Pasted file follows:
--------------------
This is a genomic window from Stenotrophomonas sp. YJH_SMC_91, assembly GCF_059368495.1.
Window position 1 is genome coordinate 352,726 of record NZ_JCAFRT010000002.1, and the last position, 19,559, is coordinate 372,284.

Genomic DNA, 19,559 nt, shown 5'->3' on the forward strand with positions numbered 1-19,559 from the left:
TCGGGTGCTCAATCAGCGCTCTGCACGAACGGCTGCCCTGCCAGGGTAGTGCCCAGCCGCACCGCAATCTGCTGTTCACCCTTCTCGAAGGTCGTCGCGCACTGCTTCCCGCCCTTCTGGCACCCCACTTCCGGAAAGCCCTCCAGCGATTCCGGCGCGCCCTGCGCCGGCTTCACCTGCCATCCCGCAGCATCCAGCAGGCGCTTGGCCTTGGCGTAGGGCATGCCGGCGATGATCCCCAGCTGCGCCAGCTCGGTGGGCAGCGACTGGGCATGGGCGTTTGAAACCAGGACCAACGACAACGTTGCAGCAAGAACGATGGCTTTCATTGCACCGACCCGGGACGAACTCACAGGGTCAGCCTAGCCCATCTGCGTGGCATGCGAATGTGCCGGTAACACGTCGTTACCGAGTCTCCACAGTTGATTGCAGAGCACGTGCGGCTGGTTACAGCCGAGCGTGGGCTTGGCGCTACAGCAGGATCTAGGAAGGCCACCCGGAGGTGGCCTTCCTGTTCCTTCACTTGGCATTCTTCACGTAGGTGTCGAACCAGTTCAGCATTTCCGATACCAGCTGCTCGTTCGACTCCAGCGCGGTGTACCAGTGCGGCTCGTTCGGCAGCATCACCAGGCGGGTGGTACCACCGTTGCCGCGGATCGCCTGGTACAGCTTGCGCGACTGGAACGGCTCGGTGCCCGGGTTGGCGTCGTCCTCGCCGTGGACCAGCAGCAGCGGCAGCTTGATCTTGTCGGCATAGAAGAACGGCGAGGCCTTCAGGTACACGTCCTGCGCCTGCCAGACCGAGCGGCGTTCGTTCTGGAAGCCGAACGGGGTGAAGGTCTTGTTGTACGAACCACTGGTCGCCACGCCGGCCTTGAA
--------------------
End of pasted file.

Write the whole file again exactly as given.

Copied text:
This is a genomic window from Stenotrophomonas sp. YJH_SMC_91, assembly GCF_059368495.1.
Window position 1 is genome coordinate 352,726 of record NZ_JCAFRT010000002.1, and the last position, 19,559, is coordinate 372,284.

Genomic DNA, 19,559 nt, shown 5'->3' on the forward strand with positions numbered 1-19,559 from the left:
TCGGGTGCTCAATCAGCGCTCTGCACGAACGGCTGCCCTGCCAGGGTAGTGCCCAGCCGCACCGCAATCTGCTGTTCACCCTTCTCGAAGGTCGTCGCGCACTGCTTCCCGCCCTTCTGGCACCCCACTTCCGGAAAGCCCTCCAGCGATTCCGGCGCGCCCTGCGCCGGCTTCACCTGCCATCCCGCAGCATCCAGCAGGCGCTTGGCCTTGGCGTAGGGCATGCCGGCGATGATCCCCAGCTGCGCCAGCTCGGTGGGCAGCGACTGGGCATGGGCGTTTGAAACCAGGACCAACGACAACGTTGCAGCAAGAACGATGGCTTTCATTGCACCGACCCGGGACGAACTCACAGGGTCAGCCTAGCCCATCTGCGTGGCATGCGAATGTGCCGGTAACACGTCGTTACCGAGTCTCCACAGTTGATTGCAGAGCACGTGCGGCTGGTTACAGCCGAGCGTGGGCTTGGCGCTACAGCAGGATCTAGGAAGGCCACCCGGAGGTGGCCTTCCTGTTCCTTCACTTGGCATTCTTCACGTAGGTGTCGAACCAGTTCAGCATTTCCGATACCAGCTGCTCGTTCGACTCCAGCGCGGTGTACCAGTGCGGCTCGTTCGGCAGCATCACCAGGCGGGTGGTACCACCGTTGCCGCGGATCGCCTGGTACAGCTTGCGCGACTGGAACGGCTCGGTGCCCGGGTTGGCGTCGTCCTCGCCGTGGACCAGCAGCAGCGGCAGCTTGATCTTGTCGGCATAGAAGAACGGCGAGGCCTTCAGGTACACGTCCTGCGCCTGCCAGACCGAGCGGCGTTCGTTCTGGAAGCCGAACGGGGTGAAGGTCTTGTTGTACGAACCACTGGTCGCCACGCCGGCCTTGAA